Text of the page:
The numbers of healthcare workers and patients contracting the disease in healthcare settings is the highest it has been since the beginning of the pandemic.
Health officials are concerned about the spread of the disease in residential and healthcare settings and among people aged over 65, as the virus remains at “exceptionally high levels in the community”.
This comes as Tánaiste Leo Varadkar said in the Dáil today that a third of Covid-19 patients in hospital contracted the virus while in hospital.
Speaking in the Dáil, he said that people may be admitted to hospital without being positive for Covid-19 and get infected afterwards.
He was responding to questions from Independent TD Denis Naughten, who said that hospitals are “a reservoir” for coronavirus infection and asked if there is “anyone” controlling and managing hospital outbreaks.
Mr Varadkar admitted that “most” deaths take place in nursing homes and hospitals.
“Most deaths sadly occur in nursing homes and in hospitals and it seems that as many as a third of [coronavirus] patients in hospital got Covid in hospital, didn’t come in Covid positive, they picked up Covid while in the hospital,” he said.
“Some of them may not be sick as a result, they may be sick for a different reason, but it still is a matter of real concern.”
“Hospitals should be about making people better, not picking up a virus that could be deadly,” Deputy Naughten responded.
The Dáil also heard that the country is “nowhere near” the easing of Level 5 restrictions.
The Cabinet is due to make a decision next week if the current lockdown is to be extended, however Mr Varadkar said that it is “fair” to say that the country is “nowhere near where we need to be” before easing restrictions.
“Things are starting to fall slightly in terms of cases and hospitalisations but at the pace we would like,” said the Tánaiste.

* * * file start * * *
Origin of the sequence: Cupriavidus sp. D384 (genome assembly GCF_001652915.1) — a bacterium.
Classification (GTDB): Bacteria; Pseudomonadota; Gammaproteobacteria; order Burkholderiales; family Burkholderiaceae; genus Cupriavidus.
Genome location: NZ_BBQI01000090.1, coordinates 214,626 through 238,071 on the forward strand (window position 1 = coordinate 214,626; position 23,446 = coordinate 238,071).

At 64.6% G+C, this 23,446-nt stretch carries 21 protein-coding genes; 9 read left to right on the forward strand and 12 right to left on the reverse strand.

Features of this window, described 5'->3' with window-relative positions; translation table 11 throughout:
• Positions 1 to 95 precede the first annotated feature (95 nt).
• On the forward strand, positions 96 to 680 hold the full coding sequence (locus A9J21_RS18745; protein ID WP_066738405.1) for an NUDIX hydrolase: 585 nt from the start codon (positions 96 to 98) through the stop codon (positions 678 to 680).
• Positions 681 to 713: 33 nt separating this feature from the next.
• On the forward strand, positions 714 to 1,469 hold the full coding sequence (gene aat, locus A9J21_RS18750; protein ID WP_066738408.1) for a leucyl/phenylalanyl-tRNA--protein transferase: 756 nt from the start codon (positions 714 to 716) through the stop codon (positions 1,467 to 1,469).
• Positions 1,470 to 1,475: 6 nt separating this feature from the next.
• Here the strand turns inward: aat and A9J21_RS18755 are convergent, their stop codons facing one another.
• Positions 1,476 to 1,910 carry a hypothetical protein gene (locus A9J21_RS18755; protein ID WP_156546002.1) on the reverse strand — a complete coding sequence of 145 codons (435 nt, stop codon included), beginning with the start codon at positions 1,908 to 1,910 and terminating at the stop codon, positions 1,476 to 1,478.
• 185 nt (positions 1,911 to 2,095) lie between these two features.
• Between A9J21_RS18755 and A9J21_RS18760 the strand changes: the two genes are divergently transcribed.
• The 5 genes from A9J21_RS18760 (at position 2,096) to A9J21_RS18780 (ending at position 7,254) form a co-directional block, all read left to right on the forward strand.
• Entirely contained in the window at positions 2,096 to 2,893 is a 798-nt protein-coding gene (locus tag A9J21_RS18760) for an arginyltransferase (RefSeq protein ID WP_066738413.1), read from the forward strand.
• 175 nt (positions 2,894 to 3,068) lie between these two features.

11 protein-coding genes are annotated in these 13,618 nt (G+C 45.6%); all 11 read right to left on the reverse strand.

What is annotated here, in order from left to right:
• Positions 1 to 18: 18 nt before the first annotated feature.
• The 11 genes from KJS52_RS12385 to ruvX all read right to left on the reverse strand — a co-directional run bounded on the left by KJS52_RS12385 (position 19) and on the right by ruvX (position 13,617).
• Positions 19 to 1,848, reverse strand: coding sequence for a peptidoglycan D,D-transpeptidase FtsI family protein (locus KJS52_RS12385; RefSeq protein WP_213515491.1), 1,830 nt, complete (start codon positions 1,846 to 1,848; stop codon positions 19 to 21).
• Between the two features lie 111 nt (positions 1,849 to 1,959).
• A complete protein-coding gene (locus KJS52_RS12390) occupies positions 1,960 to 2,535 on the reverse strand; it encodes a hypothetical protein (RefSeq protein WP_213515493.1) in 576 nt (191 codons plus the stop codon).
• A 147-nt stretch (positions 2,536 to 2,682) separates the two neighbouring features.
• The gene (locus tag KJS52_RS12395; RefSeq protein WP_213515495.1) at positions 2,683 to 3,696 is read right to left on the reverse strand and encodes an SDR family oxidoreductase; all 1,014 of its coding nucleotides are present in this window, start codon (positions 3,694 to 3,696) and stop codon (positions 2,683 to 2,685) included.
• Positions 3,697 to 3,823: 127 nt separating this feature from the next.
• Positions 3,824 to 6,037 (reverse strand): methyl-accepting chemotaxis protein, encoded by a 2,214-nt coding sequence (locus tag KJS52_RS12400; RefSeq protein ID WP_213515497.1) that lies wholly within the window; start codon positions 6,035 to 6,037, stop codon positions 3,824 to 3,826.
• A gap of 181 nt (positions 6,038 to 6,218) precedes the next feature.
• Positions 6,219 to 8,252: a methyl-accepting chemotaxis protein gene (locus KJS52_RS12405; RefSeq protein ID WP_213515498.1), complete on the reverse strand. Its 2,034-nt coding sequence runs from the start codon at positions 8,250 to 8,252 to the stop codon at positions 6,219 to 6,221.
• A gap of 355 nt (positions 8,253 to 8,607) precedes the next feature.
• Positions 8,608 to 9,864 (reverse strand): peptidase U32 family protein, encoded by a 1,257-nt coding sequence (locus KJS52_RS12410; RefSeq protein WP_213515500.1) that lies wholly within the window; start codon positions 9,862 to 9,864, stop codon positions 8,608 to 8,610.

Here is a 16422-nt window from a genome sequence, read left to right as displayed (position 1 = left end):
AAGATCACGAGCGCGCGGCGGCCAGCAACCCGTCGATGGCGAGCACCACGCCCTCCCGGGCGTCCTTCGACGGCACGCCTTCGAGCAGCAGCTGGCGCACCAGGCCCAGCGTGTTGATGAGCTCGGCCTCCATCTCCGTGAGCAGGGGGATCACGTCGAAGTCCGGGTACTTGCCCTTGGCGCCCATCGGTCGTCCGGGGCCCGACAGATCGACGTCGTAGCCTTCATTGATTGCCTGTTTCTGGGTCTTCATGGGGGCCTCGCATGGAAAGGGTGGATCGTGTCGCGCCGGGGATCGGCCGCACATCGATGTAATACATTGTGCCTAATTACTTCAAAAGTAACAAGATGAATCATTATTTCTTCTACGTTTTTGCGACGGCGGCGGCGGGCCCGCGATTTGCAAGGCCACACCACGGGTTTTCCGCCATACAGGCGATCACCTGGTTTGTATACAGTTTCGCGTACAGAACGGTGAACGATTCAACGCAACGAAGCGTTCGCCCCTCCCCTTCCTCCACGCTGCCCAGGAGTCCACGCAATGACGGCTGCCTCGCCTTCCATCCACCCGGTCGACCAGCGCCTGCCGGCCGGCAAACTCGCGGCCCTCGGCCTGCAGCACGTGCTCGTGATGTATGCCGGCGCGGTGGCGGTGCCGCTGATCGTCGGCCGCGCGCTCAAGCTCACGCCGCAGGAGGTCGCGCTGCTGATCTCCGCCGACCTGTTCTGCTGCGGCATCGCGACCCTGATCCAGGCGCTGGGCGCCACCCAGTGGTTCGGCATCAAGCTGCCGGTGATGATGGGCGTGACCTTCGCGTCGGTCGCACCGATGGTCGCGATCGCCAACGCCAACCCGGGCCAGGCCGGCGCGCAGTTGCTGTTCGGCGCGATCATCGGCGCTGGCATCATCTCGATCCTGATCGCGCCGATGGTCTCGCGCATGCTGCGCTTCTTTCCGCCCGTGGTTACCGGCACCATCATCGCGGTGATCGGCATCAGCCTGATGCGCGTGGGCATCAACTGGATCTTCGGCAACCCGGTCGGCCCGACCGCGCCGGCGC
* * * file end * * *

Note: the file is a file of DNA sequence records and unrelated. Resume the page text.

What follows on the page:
“While no decision has yet been made on restrictions, that decision will be made by Cabinet next week, I think it’s fair to say we are nowhere near where we need to be at present to ease Level 5 restrictions.”
Concerns about compliance with restrictions by people travelling into the country were also raised by Social Democrat co-leader Catherine Murphy.
She said that between December 11 and January 3, 118,000 passengers arrived by air and a further 20,000 arrived by sea into the country.
49pc of these didn’t confirm their place of residence on the passenger locator form.
Tánaiste Varadkar said that the passenger locator form has not worked out as “robust a measure as was needed”.
He said that a negative PCR test will now be required within 72 hours of arrival into the country by those arriving “by air or by sea”, with the exception of supply chain workers and cabin crew.
The number of cases seen in residential care settings are also similar to those seen at the beginning of the pandemic, with “very significant mortality associated with those outbreaks”, according to Professor Philip Nolan.
“The rate of the virus in those aged over 65, particularly in those over 85, the outbreaks in residential settings, not just nursing homes, a variety of residential settings and the fact that the disease is transmitting within healthcare settings, are expected unfortunately when there’s high levels of community transmission, but it’s very worrying to see them actually happen,” he said.
He also warned that there will be a large number of deaths in the coming weeks as mortality has increased.
The National Outbreak Control Team to manage “significant” outbreak in hospitals was set up three weeks ago and is currently operating.
It was set up in response to “unprecedented” outbreak of the virus in hospital settings.
“There has been a lot of additional infection prevention controls support and training given to the hospitals in context of those outbreaks, including the provision of additional and enhanced PPE,” said Dr Lorraine Doherty, the National Clinical Director for Health Protection at the HSE.
“We’ve had outbreaks in our hospitals throughout the pandemic but what we are seeing now is unprecedented in terms of the numbers of outbreaks, the numbers of hospitals being infected, the number of healthcare workers that are ill. That points to a very serious situation,” she added.
The reproductive R number is now estimated to be between 0.5 and 0.8, however Professor Philip Nolan believes that this will be hard to maintain due to the British variant.
“When the new variant becomes dominant, it might add 0.1 to 0.5 to the reproductive number,” he said.